Christ on the Way to Calvary, di Paulo c.1426, Walters Art Museum, Baltimore, Maryland, USA.
[Jesus said] “If anyone comes to me without hating his father and mother, wife and children, brothers and sisters, and even his own life, he cannot be my disciple. Whoever does not carry his own cross and come after me cannot be my disciple”. Luke 14:26-27.
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No prizes for those reading the extract from today’s gospel above who were more than struck by one word there: hating. At the very least it has a very uncomfortable feel about it. It is the Lord speaking, so it must mean more than the popular meaning of the word, mustn’t it? We must hate evil in all its terrible forms of course. We must hate what is done to others which brings suffering and injury, mustn’t we? But those meanings do not appear in the scene taken from today’s gospel. Jesus was surrounded by a large crowd who must have realized they were in the presence of a very holy man, one whose words could be trusted and even obeyed…. but this?
So I ran to the experts for guidance. This from Fr. Ray Brown in the Jerome Biblical Commentary: “Luke adds these words to the form found in Matthew 10:37; however, no convincing reason can be found to show that Jesus did not utter them. hate: The force of the word is Semitic; in Matthew the expression “loves father or mother more”, shows hate must be understood in the sense of “love less” (JBC p.148). Well, first, it might ring a bell concerning the gospel of the 20th Sunday, three Sundays ago. That was when Jesus proclaimed he was not bringing peace but rather division, with families divided against each other. Today seems even stronger, with that word “hate”. So this is a topsy-turvy Scriptural passage for us, making us sit up and pay attention. Doing some research helped a great deal. Take a look at this enlightening article on what Fr. Brown meant when he said “the force of the word is Semitic”. Remember that Jesus spoke Aramaic, a Semitic language. Anyone who is bilingual or trilingual knows that thought patterns differ a little according to the language being spoken.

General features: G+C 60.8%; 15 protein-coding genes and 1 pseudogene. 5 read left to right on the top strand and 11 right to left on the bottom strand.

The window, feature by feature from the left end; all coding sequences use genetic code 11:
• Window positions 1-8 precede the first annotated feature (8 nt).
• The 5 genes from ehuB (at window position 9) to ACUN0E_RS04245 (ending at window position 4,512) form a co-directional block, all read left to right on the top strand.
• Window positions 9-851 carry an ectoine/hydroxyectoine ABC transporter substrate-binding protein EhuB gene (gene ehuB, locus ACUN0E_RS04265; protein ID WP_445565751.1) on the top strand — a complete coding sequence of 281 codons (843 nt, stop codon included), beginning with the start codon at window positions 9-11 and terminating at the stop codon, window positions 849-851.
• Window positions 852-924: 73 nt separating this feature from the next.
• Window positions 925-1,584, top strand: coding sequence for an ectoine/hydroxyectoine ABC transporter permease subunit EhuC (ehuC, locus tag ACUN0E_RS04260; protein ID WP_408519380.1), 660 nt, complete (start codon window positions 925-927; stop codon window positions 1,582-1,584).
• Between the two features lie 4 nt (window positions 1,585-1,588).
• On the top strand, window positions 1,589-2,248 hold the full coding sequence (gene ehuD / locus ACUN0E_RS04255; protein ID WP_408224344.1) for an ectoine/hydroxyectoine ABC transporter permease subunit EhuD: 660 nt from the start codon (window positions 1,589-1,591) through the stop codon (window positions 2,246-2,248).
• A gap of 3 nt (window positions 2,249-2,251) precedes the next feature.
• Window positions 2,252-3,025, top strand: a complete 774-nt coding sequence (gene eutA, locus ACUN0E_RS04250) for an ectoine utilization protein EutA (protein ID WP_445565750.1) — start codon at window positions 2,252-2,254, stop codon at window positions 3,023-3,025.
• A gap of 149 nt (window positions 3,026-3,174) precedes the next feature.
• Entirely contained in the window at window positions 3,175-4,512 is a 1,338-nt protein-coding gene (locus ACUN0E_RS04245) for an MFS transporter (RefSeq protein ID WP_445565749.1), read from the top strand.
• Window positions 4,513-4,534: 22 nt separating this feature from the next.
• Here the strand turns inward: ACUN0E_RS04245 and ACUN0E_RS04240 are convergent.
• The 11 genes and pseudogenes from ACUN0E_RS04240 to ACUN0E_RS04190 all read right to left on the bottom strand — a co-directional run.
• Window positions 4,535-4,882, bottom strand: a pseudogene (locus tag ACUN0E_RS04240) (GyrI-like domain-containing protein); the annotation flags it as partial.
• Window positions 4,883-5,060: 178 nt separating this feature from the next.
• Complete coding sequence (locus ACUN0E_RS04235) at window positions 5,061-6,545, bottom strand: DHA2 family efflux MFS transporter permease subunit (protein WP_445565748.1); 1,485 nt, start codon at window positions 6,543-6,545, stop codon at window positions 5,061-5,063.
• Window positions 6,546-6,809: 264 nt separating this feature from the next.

The Semitic understanding of hate is more akin to avoiding pain than the English understanding of the word, perhaps one might say it is more passive in the Semitic understanding as opposed to the more active sense of the English. Note that languages often have words unique to themselves that are untranslatable into another language. For example, the words procrastinate, silly, and judgmental do not have equivalents and cannot be translated directly into French without a full explanation. Perhaps hate is the closest word we have to the Semitic understanding of avoiding or staying away from a source of pain. And so, anything or anyone who is not Jesus/Father/Holy Spirit, the source of all life, light and love, has to be a source of pain. And that would have to include ourselves! Now look at the gospel quotation above and see if it makes more sense. So if the source of life and light carries a cross, so must we, as it connects us to him. And remember Jesus carried his cross willingly, as it represented his total obedience to the mission given to him by his Father. We have the identical mission, to be Christ to the world, even if we will probably not have to carry a cross as devastatingly heavy as his. So once that has been accepted, we then must act, speak and behave like the Lord, the incarnation of love and service to family, friends, colleagues, enemies, everyone. It was that total confidence in God, his Father, that gave Jesus the strength to carry his cross. We must have the same total confidence in a God of Love which enables us to carry our own cross through life’s storms, at the same time being Christ to the world so that all can see in us the disciples of an all-loving God.
Christian Quotes: Three Ways to Love God.
Reflections on next Sunday’s Mass Readings will be posted on Wednesday.
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